New models help welcome the world’s rarest sea lion as they return home

Das Aufspüren junger Neuseeland-Seelöwen im Wald ist nicht so leicht wie es aussieht.
© Amélie Augé

After 200 years of absence due to historic human pressures that once threatened their existence, New Zealand sea lions are returning to New Zealand’s mainland in an emerging story of conservation success and complex opportunities.

Dr. Jan O. Engler, a post-doctorate at Chair for Computational Landscape Ecology at Technische Universität Dresden, joined an international team of ecologists and conservationists to map suitable habitats for these endangered New Zealand sea lions and help managers welcome them home. Led by Michigan State University PhD student Veronica Frans, the work, published in this month’s issue of Methods in Ecology and Evolution.

The Integrated Species Distribution Model Database (iSDMdb), developed by Frans, Engler, and colleagues, is an informative map that assists managers in finding these potential locations in the breeding season, but also helps with another complication: humans.

The sea lions’ unique behaviors make conservation efforts for them a little more complicated. Breeding female New Zealand sea lions are the only sea lions on the planet that you can find up to 2 km away from the coast, in forests. While you can still find them on the beach when pups are first born, these moms bring their pups inland to protect them from wind, storms, and being bothered by young males. As their populations are returning, “it’s one thing for wildlife rangers to look out for sea lions on sandy beaches, but it’s another challenge for them to tromp through forests to find baby sea lions hiding under the trees,” said Frans. “While we can’t know for sure where female sea lions will go on the mainland, we can use models to make helpful predictions.”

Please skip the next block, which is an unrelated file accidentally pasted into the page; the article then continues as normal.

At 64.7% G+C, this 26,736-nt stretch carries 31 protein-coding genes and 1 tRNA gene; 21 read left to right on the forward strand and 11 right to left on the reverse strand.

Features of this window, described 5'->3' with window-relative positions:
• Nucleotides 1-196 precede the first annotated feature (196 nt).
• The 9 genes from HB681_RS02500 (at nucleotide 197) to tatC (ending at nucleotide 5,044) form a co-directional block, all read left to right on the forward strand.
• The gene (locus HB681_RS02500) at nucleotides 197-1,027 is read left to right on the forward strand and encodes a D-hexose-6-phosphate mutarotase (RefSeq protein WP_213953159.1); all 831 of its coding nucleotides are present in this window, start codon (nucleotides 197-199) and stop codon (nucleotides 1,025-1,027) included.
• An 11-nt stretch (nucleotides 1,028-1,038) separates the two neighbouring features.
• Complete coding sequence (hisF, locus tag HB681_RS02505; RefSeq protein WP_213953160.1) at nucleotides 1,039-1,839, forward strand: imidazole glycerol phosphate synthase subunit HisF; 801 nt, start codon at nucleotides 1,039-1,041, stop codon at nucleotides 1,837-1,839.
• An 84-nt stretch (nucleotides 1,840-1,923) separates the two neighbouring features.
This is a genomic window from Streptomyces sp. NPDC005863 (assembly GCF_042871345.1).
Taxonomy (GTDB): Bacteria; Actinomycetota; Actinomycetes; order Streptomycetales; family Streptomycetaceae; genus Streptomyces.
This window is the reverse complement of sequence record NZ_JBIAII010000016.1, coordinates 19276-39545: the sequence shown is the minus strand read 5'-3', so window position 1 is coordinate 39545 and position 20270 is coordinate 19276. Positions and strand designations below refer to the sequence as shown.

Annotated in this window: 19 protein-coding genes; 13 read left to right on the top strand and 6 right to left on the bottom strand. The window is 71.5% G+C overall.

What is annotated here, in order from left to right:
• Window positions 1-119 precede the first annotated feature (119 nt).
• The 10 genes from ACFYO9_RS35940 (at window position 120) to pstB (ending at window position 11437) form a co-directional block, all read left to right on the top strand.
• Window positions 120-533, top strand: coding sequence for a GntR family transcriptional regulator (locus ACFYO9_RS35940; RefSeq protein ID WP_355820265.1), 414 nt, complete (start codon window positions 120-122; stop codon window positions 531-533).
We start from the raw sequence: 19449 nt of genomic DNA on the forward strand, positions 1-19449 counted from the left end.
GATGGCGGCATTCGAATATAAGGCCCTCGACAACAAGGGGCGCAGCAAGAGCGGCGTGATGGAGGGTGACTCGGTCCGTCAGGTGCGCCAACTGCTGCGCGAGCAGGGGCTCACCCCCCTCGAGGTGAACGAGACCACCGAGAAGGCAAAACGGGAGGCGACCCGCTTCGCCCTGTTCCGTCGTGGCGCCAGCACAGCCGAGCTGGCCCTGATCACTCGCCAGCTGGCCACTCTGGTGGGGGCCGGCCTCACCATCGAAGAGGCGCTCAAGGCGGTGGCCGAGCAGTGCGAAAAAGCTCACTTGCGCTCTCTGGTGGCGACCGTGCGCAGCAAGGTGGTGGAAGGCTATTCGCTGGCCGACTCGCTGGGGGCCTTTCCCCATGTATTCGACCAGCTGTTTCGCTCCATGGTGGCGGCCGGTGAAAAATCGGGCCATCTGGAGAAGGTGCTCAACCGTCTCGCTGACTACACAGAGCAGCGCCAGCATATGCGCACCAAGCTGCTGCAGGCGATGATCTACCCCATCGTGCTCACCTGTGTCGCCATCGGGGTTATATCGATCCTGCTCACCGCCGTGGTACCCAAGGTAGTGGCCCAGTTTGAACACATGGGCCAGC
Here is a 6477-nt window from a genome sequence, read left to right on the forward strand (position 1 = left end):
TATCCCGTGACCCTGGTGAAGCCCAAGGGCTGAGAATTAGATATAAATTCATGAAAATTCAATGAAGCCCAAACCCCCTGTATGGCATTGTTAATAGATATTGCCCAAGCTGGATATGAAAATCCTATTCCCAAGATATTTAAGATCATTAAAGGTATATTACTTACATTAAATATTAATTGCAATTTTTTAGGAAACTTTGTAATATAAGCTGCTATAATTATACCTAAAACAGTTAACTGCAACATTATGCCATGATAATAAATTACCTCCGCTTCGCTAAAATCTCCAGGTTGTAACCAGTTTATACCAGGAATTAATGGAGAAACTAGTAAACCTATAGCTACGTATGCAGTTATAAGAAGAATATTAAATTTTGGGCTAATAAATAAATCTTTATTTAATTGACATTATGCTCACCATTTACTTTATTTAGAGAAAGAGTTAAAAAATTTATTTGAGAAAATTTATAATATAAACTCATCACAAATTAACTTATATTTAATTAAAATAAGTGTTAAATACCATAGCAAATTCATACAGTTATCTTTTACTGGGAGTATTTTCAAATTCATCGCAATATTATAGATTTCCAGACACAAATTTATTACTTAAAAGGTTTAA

While finding sea lion pups in forests may sound like a treat, sea lion moms are actually quite protective of their pups, and encounters can be dangerous for both the sea lions and people. They have been hit by cars and killed deliberately. They have also had bad encounters with pets, been found snoozing at children’s parks or enjoying a local swimming pool, and have given birth in people’s back yards. Fences, roads, and residential areas can also be barriers as moms try to move their pups into the forests.
By working closely with managers, rangers, and decision-makers at the New Zealand Department of Conservation, this new database helps address these concerns for future conservation planning and community outreach. The database takes the form of an interactive map that is available to the public to be used to identify potential hazards and explore new habitats to make way for these sea lions as they return home.

“This project not only has great management applications for the sea lions, but it also demonstrates that complicated models really can be translated into real-world use,” says Dr. Engler, senior author of this study. “Scientists have been saying for years that these species distribution models need an upgrade for conservationists, and this work is a successful example of how that can be done.”

In addition to Frans and Engler, “Integrated SDM database: Enhancing the relevance and utility of species distribution models in conservation management” was written by Amélie Augé, Jim Fyfe, Yuqian Zhang, Nathan McNally, Hendrik Edelhoff, and Niko Balkenhol. The article is published open access and has been made available on Nov. 8th 2021 at Methods in Ecology and Evolution.

Wissenschaftliche Ansprechpartner:

Dr. Jan O. Engler
TU Dresden / Chair of Computational Landscape Ecology

Media Contact

Claudia Kallmeier Pressestelle
Technische Universität Dresden

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